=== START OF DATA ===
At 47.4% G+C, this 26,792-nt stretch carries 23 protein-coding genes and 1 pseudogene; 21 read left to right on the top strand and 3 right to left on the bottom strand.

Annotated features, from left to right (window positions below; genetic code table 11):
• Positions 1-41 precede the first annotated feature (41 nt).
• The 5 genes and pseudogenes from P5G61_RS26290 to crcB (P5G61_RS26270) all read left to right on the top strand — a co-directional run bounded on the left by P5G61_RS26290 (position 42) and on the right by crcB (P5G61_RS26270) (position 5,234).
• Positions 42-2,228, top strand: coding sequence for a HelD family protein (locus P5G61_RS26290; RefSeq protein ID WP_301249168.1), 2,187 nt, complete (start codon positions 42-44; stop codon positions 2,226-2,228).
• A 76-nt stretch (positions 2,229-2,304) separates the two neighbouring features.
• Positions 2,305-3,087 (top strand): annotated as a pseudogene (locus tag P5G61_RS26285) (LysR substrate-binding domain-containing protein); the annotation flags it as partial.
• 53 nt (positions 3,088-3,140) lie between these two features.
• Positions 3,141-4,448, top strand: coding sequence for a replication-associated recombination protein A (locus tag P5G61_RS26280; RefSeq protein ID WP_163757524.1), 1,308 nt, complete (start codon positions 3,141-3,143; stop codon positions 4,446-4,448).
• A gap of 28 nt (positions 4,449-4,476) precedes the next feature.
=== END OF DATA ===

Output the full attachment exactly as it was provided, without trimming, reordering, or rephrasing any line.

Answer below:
At 47.4% G+C, this 26,792-nt stretch carries 23 protein-coding genes and 1 pseudogene; 21 read left to right on the top strand and 3 right to left on the bottom strand.

Annotated features, from left to right (window positions below; genetic code table 11):
• Positions 1-41 precede the first annotated feature (41 nt).
• The 5 genes and pseudogenes from P5G61_RS26290 to crcB (P5G61_RS26270) all read left to right on the top strand — a co-directional run bounded on the left by P5G61_RS26290 (position 42) and on the right by crcB (P5G61_RS26270) (position 5,234).
• Positions 42-2,228, top strand: coding sequence for a HelD family protein (locus P5G61_RS26290; RefSeq protein ID WP_301249168.1), 2,187 nt, complete (start codon positions 42-44; stop codon positions 2,226-2,228).
• A 76-nt stretch (positions 2,229-2,304) separates the two neighbouring features.
• Positions 2,305-3,087 (top strand): annotated as a pseudogene (locus tag P5G61_RS26285) (LysR substrate-binding domain-containing protein); the annotation flags it as partial.
• 53 nt (positions 3,088-3,140) lie between these two features.
• Positions 3,141-4,448, top strand: coding sequence for a replication-associated recombination protein A (locus tag P5G61_RS26280; RefSeq protein ID WP_163757524.1), 1,308 nt, complete (start codon positions 3,141-3,143; stop codon positions 4,446-4,448).
• A gap of 28 nt (positions 4,449-4,476) precedes the next feature.